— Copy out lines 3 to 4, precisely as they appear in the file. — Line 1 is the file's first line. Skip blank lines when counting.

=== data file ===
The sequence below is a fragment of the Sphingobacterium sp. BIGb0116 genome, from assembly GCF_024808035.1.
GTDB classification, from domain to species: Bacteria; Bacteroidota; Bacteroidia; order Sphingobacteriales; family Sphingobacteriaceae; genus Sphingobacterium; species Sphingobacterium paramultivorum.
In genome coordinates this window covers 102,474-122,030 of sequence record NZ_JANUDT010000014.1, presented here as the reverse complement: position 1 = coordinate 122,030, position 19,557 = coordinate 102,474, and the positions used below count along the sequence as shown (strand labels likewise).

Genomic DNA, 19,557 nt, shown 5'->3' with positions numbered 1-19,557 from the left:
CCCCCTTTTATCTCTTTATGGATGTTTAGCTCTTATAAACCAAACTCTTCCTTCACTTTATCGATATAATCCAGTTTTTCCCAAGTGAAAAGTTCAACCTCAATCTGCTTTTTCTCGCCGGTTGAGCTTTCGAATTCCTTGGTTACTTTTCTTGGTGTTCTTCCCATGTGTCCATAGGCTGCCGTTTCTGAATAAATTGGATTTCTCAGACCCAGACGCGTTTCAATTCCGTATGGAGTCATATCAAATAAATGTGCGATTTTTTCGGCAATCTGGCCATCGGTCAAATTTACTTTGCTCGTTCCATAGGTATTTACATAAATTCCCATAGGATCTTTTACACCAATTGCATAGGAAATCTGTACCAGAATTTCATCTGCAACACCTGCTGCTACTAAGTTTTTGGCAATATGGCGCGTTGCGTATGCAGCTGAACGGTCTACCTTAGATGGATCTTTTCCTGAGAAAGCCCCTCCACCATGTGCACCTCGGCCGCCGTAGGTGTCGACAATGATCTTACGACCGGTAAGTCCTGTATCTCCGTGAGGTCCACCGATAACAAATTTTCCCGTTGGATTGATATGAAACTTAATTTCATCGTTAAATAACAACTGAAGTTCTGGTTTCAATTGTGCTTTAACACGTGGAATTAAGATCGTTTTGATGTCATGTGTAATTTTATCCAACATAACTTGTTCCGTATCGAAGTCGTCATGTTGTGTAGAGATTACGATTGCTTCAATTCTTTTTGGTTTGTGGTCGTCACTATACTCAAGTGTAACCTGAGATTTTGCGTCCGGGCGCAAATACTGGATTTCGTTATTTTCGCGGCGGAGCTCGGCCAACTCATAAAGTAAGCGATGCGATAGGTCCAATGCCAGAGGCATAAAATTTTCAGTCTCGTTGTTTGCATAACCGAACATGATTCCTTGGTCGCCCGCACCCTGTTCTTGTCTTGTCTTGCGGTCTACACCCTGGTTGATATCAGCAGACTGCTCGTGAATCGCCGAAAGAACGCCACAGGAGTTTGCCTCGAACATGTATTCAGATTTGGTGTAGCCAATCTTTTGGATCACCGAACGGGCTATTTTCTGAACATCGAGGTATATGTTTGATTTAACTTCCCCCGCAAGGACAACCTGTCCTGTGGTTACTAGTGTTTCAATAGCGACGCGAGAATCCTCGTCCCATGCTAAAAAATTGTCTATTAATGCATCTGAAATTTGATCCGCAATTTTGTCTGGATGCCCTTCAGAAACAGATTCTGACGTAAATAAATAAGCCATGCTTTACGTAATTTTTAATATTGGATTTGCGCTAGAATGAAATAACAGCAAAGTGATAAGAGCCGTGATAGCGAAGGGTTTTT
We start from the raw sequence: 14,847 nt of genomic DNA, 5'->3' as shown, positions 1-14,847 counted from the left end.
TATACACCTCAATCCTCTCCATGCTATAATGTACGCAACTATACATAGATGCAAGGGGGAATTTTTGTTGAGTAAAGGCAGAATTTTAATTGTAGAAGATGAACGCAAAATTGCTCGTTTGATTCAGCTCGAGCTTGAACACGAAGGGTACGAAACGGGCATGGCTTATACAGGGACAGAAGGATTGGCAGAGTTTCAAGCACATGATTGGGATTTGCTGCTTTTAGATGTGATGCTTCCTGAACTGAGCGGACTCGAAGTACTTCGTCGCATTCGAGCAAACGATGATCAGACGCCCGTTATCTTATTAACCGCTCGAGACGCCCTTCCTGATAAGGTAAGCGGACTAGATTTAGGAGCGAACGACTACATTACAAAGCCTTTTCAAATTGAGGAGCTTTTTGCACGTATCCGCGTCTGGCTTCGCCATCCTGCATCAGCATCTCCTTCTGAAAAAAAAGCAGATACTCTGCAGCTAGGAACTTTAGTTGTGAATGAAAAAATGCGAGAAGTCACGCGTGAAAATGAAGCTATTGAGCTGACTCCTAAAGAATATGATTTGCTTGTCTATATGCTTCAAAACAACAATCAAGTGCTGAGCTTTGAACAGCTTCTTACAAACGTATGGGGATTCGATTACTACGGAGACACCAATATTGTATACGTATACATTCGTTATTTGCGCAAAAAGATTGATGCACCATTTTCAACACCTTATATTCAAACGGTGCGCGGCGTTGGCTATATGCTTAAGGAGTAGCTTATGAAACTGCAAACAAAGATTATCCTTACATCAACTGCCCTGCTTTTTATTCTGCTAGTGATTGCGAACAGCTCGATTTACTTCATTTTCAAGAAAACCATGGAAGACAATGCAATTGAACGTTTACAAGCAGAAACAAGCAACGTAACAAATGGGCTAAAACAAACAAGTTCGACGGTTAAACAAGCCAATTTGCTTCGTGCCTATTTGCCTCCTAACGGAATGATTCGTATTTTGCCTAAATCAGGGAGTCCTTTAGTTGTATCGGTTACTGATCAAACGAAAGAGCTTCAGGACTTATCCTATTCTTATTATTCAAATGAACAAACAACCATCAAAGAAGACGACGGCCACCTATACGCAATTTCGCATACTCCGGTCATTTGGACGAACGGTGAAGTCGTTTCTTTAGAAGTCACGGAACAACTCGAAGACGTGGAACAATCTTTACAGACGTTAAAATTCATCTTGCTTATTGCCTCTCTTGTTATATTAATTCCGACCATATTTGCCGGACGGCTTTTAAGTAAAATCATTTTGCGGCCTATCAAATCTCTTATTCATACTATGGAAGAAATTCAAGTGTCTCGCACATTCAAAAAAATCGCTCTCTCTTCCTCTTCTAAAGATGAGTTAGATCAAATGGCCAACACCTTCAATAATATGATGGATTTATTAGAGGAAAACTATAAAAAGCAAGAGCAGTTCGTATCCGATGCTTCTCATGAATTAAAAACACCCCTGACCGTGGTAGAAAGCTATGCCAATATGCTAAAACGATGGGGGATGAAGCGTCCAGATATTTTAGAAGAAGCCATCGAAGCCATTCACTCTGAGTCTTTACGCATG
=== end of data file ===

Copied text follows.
In genome coordinates this window covers 102,474-122,030 of sequence record NZ_JANUDT010000014.1, presented here as the reverse complement: position 1 = coordinate 122,030, position 19,557 = coordinate 102,474, and the positions used below count along the sequence as shown (strand labels likewise).

Genomic DNA, 19,557 nt, shown 5'->3' with positions numbered 1-19,557 from the left: